• Justin Handlin

Time Travel in Dungeons & Dragons

Updated: Mar 24


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How do I run Time Travel in Dungeons & Dragons?

You don’t have to look hard to come across a story involving time travel. We find the plot device in many genres of books, films, and comics. Although science fiction leans heaviest on time travel—killer robots sent back to terminate the mother of a dangerous revolutionary are certainly a well-known example.


A Problem of Time

Fundamentally, time travel already exists in D&D. Time passes in the game. The DM controls time flow to manage the story, speeding it up and slowing it down. But time travel is more than watching sand fall through an hourglass. Time travel, in the fantastical sense, is the ability to travel from one point in time to another, either forward or backward, without changing physical location. For scientists out there, we aren’t talking real physics, so leave that at the dungeon door.


Branching Timelines and Fixed Points

One way to think about time is to imagine it as a braided line with no beginning and no end. The braids are all the objects in reality woven together to form the line. The line represents all the moments in time. Though, it’s worth noting that some worlds treat time more like a wheel where ages return as the wheel turns. Though this is not the approach we will be discussing. Although there is a sequence of events on the timeline, all moments occur simultaneously. People perceive time flowing in a single direction, but past and future are relative to one’s position on the timeline.


Loki and the Avengers time heist are great starting points for building out your story and adventures to involve time travel. They handle the explanation of branching timelines and the design of the multiversal timelines. Each decision a person or creature makes creates new branches. Meaning it is likely infinite possibilities. This mixes very well with the direction Wizards of the Coast is going with the Multiverse too.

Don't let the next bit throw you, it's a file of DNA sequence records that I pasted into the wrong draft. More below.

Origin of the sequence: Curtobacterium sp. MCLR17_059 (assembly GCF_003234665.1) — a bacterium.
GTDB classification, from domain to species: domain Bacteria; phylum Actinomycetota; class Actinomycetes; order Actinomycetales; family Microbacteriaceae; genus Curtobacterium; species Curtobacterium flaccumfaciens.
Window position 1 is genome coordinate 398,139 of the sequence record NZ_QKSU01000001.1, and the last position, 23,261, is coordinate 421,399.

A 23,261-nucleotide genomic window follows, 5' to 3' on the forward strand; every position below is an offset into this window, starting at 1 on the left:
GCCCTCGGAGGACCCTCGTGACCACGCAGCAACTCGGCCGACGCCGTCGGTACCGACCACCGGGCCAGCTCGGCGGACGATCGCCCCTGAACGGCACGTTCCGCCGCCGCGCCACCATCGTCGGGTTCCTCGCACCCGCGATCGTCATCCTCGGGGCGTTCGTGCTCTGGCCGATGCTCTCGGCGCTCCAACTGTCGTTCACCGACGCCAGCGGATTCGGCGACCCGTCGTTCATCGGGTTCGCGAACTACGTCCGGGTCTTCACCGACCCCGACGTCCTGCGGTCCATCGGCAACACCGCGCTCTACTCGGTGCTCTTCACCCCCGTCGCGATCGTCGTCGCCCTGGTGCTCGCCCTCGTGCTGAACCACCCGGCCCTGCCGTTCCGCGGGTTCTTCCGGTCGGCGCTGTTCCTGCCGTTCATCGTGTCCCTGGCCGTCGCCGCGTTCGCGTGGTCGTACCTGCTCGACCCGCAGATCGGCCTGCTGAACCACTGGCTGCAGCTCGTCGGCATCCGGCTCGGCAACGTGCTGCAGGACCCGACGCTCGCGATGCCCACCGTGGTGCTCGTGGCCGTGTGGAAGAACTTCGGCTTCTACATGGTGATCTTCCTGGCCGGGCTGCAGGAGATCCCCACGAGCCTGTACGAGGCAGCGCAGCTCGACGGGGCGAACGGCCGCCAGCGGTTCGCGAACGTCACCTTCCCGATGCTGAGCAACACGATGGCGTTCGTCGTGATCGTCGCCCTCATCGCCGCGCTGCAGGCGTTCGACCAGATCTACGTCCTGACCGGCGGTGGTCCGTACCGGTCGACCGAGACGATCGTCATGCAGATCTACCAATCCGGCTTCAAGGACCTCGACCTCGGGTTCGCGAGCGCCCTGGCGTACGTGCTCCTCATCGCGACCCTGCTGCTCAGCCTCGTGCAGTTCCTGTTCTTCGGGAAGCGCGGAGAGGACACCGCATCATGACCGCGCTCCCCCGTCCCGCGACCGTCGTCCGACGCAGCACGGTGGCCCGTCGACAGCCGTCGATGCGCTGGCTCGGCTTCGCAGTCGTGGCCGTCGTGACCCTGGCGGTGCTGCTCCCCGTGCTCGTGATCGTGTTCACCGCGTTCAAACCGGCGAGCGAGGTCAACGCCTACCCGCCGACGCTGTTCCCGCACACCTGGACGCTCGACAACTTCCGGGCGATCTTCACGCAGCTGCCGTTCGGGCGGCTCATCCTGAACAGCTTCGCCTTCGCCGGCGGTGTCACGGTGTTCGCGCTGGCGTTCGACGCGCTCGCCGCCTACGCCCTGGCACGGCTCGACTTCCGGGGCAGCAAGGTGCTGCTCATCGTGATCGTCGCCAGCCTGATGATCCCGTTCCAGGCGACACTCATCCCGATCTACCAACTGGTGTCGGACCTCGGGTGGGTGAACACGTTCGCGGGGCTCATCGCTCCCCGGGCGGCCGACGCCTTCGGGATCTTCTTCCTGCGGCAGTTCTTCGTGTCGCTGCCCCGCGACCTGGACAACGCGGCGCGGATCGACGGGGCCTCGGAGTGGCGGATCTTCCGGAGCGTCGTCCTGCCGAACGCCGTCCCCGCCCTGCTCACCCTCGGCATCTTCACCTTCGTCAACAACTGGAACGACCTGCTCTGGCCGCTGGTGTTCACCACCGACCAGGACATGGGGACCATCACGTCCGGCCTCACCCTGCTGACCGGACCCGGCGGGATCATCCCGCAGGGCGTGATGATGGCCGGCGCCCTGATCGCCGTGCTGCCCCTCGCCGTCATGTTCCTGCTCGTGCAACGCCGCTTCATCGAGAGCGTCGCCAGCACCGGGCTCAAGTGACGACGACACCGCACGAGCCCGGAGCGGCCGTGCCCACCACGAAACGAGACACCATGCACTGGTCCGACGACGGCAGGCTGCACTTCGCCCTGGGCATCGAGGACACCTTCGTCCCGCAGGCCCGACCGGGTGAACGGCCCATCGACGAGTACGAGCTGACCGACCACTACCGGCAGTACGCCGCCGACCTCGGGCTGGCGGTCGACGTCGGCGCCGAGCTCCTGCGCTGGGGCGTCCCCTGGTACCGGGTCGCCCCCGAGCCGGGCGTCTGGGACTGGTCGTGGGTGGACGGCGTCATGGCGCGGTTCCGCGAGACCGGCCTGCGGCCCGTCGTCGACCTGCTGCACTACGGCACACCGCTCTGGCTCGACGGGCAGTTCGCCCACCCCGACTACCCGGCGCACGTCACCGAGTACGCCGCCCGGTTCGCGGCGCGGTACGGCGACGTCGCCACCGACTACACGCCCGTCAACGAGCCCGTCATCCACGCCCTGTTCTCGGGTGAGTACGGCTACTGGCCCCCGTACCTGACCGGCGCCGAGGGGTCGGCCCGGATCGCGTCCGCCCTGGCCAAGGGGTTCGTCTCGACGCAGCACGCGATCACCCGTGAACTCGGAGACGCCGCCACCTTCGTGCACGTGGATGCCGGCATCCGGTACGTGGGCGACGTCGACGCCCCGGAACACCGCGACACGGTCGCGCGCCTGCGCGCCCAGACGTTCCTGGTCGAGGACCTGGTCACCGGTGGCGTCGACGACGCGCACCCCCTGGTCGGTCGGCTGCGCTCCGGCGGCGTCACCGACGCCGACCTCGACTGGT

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As DM it's highly recommended to create a large timeline with what you determine are “fixed” points in time. These events unfold no matter what changes happen. This ensures you have a bit of control over the lore of the world and events that happen. A great example would be a major war between factions. The war is a fixed point, it will happen. But, the characters making changes in time may alter who wins and how. So be flexible when creating fixed points.


More importantly, the timeline provides interesting moments where you and the characters can set an adventure. If you have several points like the “Great Cataclysm” or the “War of the Realms”, you can use these to ask your players where they want to play. Allowing them to experience those huge world-defining moments firsthand.


The point on the timeline that the group chooses to explore becomes the present, and everything that happens in the game adds definition to that period and, perhaps, future times.


Causality add Paradoxes

Events have causes. One event causes a second, which causes a third, and so on, building a chain of events. This is commonly referred to as the butterfly effect. All dependent events transform, perhaps disappearing altogether. At best, this activity alters the future. At worst, it creates a paradox that breaks the timeline.


For example, Strahd von Zarovich is Toril’s first vampire. After killing his brother the city was sucked into a demiplane. But, if a clever character delves into Strahd’s past and convinces him to pursue a life of peace, then he never becomes the first, which means there are probably no vampires in the world now. If so, why did the character go back in time, if there are no vampires when they choose to go back in time? Fixed points can help reduce events such as these from happening, or at the very least help you maintain control of the result.